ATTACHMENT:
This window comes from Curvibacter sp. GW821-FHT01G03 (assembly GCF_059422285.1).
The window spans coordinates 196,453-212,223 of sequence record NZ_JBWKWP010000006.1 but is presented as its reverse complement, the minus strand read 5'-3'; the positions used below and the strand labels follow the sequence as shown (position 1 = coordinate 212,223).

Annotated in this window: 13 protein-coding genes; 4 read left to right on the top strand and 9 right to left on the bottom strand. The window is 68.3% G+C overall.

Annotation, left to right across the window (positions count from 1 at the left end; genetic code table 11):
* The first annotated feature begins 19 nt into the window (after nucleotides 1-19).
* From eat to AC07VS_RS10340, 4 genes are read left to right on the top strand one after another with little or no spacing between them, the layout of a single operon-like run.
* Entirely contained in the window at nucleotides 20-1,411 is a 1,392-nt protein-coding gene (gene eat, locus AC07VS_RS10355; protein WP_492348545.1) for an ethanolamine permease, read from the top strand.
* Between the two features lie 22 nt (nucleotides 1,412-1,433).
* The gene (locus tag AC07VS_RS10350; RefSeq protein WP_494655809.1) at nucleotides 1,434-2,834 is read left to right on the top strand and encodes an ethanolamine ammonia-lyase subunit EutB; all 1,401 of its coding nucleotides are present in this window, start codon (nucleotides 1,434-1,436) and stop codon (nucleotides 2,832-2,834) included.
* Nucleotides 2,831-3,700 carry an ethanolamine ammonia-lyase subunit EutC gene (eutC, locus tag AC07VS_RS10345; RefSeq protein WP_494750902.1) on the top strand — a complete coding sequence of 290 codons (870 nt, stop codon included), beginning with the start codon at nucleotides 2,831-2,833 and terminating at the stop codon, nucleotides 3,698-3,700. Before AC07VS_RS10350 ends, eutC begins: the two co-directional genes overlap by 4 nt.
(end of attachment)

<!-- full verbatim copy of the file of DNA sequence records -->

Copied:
This window comes from Curvibacter sp. GW821-FHT01G03 (assembly GCF_059422285.1).
The window spans coordinates 196,453-212,223 of sequence record NZ_JBWKWP010000006.1 but is presented as its reverse complement, the minus strand read 5'-3'; the positions used below and the strand labels follow the sequence as shown (position 1 = coordinate 212,223).

Annotated in this window: 13 protein-coding genes; 4 read left to right on the top strand and 9 right to left on the bottom strand. The window is 68.3% G+C overall.

Annotation, left to right across the window (positions count from 1 at the left end; genetic code table 11):
* The first annotated feature begins 19 nt into the window (after nucleotides 1-19).
* From eat to AC07VS_RS10340, 4 genes are read left to right on the top strand one after another with little or no spacing between them, the layout of a single operon-like run.
* Entirely contained in the window at nucleotides 20-1,411 is a 1,392-nt protein-coding gene (gene eat, locus AC07VS_RS10355; protein WP_492348545.1) for an ethanolamine permease, read from the top strand.
* Between the two features lie 22 nt (nucleotides 1,412-1,433).
* The gene (locus tag AC07VS_RS10350; RefSeq protein WP_494655809.1) at nucleotides 1,434-2,834 is read left to right on the top strand and encodes an ethanolamine ammonia-lyase subunit EutB; all 1,401 of its coding nucleotides are present in this window, start codon (nucleotides 1,434-1,436) and stop codon (nucleotides 2,832-2,834) included.
* Nucleotides 2,831-3,700 carry an ethanolamine ammonia-lyase subunit EutC gene (eutC, locus tag AC07VS_RS10345; RefSeq protein WP_494750902.1) on the top strand — a complete coding sequence of 290 codons (870 nt, stop codon included), beginning with the start codon at nucleotides 2,831-2,833 and terminating at the stop codon, nucleotides 3,698-3,700. Before AC07VS_RS10350 ends, eutC begins: the two co-directional genes overlap by 4 nt.